Is it closing time for Red Wings?

Updated: June 7, 2009, 4:15 PM ET
By Pierre LeBrun |

DETROIT -- Picture, if you will, members of the Detroit Red Wings humming along to a tune until the puck drops for Game 6 of the Stanley Cup finals.

"Closing Time" by Semisonic was a big hit 10 years ago, a song apropos for what the defending champs are hoping to accomplish Tuesday night in Pittsburgh.

"You know, when you close out a team, it's not easy," Wings forward Daniel Cleary said Sunday. "You're taking away somebody's dreams that they live for, and it's not an easy thing to do. But it's all will and determination and how badly you want it. You've just got to out-will the other player."

Closing time
Open all the doors and let you out into the world ...

The salary cap has changed hockey. More teams will get a shot at the Stanley Cup even if the Red Wings continue to challenge that theory. Players will come and go. Talent levels will fluctuate. Even the mighty Red Wings know they won't be in this spot every year. That's enough motivation to close it out Tuesday night.

"The teams are so close now, your opportunities, I think, are so few and far between that you'd like to make good on the ones you get," Red Wings coach Mike Babcock said Sunday. "So I think that goes through your mind, and I think players and all of us get caught up in what you do if you won and all that. But the reality is that just gets in the way of executing and preparing.

"So, if we want to be good as a group, we've got to prepare individually to do what we do, and then we have a chance to do that," Babcock added. "When we get all caught up in the other stuff, you don't win. So enjoy today. It's a great day. They didn't have to come to the rink unless they wanted to. It's a family day. Enjoy that, and then let's get ready to get focused and get prepared."

Closing time
Turn all of the lights on over every boy and every girl ...

Every boy and girl who has laced up the skates dreams of holding that Stanley Cup. The Wings are one win away from it, and that's when the boy comes out, memories of playing for the Cup in the streets of Njurunda, Sweden, or Dearborn, Mich., or Carbonear, Newfoundland.

"When you only think that you need one more win, certainly the imagination is going to wander," said Toronto native Kris Draper, looking for his fifth championship ring. "But right now, you just have to keep everything in check. We haven't accomplished anything. You know, when we lost the two games in Pittsburgh, we basically said we're at a best-of-two-out-of-three now with having two games here at the Joe, and not getting caught up in anything.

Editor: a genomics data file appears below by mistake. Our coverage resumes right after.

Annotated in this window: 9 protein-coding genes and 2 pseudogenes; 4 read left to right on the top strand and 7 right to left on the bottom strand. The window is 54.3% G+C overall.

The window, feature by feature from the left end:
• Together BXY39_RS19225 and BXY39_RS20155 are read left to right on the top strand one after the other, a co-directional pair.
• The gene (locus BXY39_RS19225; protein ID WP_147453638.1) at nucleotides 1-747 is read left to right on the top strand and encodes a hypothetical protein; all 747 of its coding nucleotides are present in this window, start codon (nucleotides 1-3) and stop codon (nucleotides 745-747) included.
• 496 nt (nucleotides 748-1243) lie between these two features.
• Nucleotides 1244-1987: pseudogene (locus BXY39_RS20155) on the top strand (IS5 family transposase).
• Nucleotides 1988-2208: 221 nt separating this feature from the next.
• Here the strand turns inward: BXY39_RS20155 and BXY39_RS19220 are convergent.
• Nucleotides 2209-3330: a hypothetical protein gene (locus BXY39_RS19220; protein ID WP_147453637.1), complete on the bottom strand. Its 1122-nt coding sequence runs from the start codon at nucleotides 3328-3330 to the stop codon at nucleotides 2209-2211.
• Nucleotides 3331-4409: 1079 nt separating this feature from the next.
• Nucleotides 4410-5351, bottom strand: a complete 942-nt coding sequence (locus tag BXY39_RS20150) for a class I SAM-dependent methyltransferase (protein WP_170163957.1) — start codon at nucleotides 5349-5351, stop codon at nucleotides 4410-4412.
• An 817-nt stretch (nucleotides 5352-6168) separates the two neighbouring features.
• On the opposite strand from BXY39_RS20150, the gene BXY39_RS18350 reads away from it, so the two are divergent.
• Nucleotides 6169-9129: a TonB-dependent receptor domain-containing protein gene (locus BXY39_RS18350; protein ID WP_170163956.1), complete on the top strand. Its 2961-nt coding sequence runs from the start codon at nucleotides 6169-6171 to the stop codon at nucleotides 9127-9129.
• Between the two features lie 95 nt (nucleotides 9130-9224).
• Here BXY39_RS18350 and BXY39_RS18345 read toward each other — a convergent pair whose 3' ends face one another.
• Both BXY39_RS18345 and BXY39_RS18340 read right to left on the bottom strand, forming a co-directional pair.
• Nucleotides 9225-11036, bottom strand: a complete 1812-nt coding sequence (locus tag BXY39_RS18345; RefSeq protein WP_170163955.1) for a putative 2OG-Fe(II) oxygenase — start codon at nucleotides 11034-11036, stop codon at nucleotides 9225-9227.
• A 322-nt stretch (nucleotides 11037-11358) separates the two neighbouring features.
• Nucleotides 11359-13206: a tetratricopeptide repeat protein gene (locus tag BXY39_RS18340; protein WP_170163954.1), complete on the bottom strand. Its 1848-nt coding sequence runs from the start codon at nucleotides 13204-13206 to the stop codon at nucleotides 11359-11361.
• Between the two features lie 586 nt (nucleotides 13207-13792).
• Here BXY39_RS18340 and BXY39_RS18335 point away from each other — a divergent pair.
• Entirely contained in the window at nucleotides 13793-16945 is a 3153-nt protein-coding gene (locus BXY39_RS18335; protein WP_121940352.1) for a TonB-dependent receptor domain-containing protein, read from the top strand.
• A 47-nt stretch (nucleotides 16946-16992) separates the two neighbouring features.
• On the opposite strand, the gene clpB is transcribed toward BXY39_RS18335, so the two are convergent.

"That's one thing this team has been good at, is just staying even-keeled, no matter how we play or what the circumstances are. And it's something that we're going to continue to do, is not get caught up in it. I would love to talk about that in a couple of days, but I know how much work we have."

Closing time
One last call for alcohol, so finish your whiskey or beer ...

Or champagne. Wings star Marian Hossa has never sipped from the Cup. He chose the Red Wings over the Penguins last summer in a controversial decision that fed much of the pre-series coverage and supposedly is fueling Pittsburgh's desire to stick it to him. But not much has been said about the flip side of those emotions: Players in the Wings' dressing room are motivated to help prove Hossa right.

"Every guy in that room wants to win for a whole bunch of different reasons," Babcock said. "But to have success, you have to want to do it for the guy next to you, and the guy across from you, and the guys you're playing with. You become a tight-knit, close group when you go to battle night in and night out.

"But winning together, paying the price, getting hurt, getting the puck out when someone's rolling over the top of you, laying down to block a shot, to me that's team-building. ... That's what this is all about. You win together today, you walk together forever. I'm a big believer in that."

Closing time
You don't have to go home, but you can't stay here ...

Mellon Arena in Pittsburgh will be an unwelcome place. Never will the Red Wings feel more despised than Tuesday night when they'll be trying to end the Penguins' season in a place where the home team has had tremendous success this postseason (8-2).

"You know what to expect going into Pittsburgh," Cleary said. "They play great at home. It's going to be a tough game. We've got to play even better than we did yesterday."

It's closing time. The Penguins hope to get two more rounds in before last call. The Wings are ready to call it a night.

Pierre LeBrun covers the NHL for

Pierre LeBrun

ESPN Senior Writer